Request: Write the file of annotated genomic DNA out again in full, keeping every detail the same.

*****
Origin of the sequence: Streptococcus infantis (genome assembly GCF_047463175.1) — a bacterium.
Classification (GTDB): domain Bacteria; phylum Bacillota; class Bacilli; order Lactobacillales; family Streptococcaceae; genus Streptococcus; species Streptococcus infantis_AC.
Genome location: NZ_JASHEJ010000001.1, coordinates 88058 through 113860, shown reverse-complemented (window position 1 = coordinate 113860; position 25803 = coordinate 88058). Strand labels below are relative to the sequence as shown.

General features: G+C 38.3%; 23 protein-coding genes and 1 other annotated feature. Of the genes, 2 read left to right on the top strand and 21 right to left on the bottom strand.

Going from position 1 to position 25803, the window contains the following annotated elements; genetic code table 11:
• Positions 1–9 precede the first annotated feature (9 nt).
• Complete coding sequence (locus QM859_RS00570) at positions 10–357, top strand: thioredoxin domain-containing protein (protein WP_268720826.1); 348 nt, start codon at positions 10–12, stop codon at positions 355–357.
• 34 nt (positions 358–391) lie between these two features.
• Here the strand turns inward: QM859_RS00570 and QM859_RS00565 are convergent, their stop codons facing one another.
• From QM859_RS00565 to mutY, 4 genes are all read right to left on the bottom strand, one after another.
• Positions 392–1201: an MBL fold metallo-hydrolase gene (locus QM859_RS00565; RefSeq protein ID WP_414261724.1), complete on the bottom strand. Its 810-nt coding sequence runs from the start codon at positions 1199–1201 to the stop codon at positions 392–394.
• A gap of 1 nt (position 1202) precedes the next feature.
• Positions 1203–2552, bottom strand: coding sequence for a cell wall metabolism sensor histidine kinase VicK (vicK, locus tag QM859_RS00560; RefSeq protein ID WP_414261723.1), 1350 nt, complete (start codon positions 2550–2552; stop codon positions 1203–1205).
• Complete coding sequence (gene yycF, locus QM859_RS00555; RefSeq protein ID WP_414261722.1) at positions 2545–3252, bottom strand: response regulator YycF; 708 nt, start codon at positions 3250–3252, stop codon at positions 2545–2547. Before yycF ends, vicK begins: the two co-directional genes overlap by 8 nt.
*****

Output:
Origin of the sequence: Streptococcus infantis (genome assembly GCF_047463175.1) — a bacterium.
Classification (GTDB): domain Bacteria; phylum Bacillota; class Bacilli; order Lactobacillales; family Streptococcaceae; genus Streptococcus; species Streptococcus infantis_AC.
Genome location: NZ_JASHEJ010000001.1, coordinates 88058 through 113860, shown reverse-complemented (window position 1 = coordinate 113860; position 25803 = coordinate 88058). Strand labels below are relative to the sequence as shown.

General features: G+C 38.3%; 23 protein-coding genes and 1 other annotated feature. Of the genes, 2 read left to right on the top strand and 21 right to left on the bottom strand.

Going from position 1 to position 25803, the window contains the following annotated elements; genetic code table 11:
• Positions 1–9 precede the first annotated feature (9 nt).
• Complete coding sequence (locus QM859_RS00570) at positions 10–357, top strand: thioredoxin domain-containing protein (protein WP_268720826.1); 348 nt, start codon at positions 10–12, stop codon at positions 355–357.
• 34 nt (positions 358–391) lie between these two features.
• Here the strand turns inward: QM859_RS00570 and QM859_RS00565 are convergent, their stop codons facing one another.
• From QM859_RS00565 to mutY, 4 genes are all read right to left on the bottom strand, one after another.
• Positions 392–1201: an MBL fold metallo-hydrolase gene (locus QM859_RS00565; RefSeq protein ID WP_414261724.1), complete on the bottom strand. Its 810-nt coding sequence runs from the start codon at positions 1199–1201 to the stop codon at positions 392–394.
• A gap of 1 nt (position 1202) precedes the next feature.
• Positions 1203–2552, bottom strand: coding sequence for a cell wall metabolism sensor histidine kinase VicK (vicK, locus tag QM859_RS00560; RefSeq protein ID WP_414261723.1), 1350 nt, complete (start codon positions 2550–2552; stop codon positions 1203–1205).
• Complete coding sequence (gene yycF, locus QM859_RS00555; RefSeq protein ID WP_414261722.1) at positions 2545–3252, bottom strand: response regulator YycF; 708 nt, start codon at positions 3250–3252, stop codon at positions 2545–2547. Before yycF ends, vicK begins: the two co-directional genes overlap by 8 nt.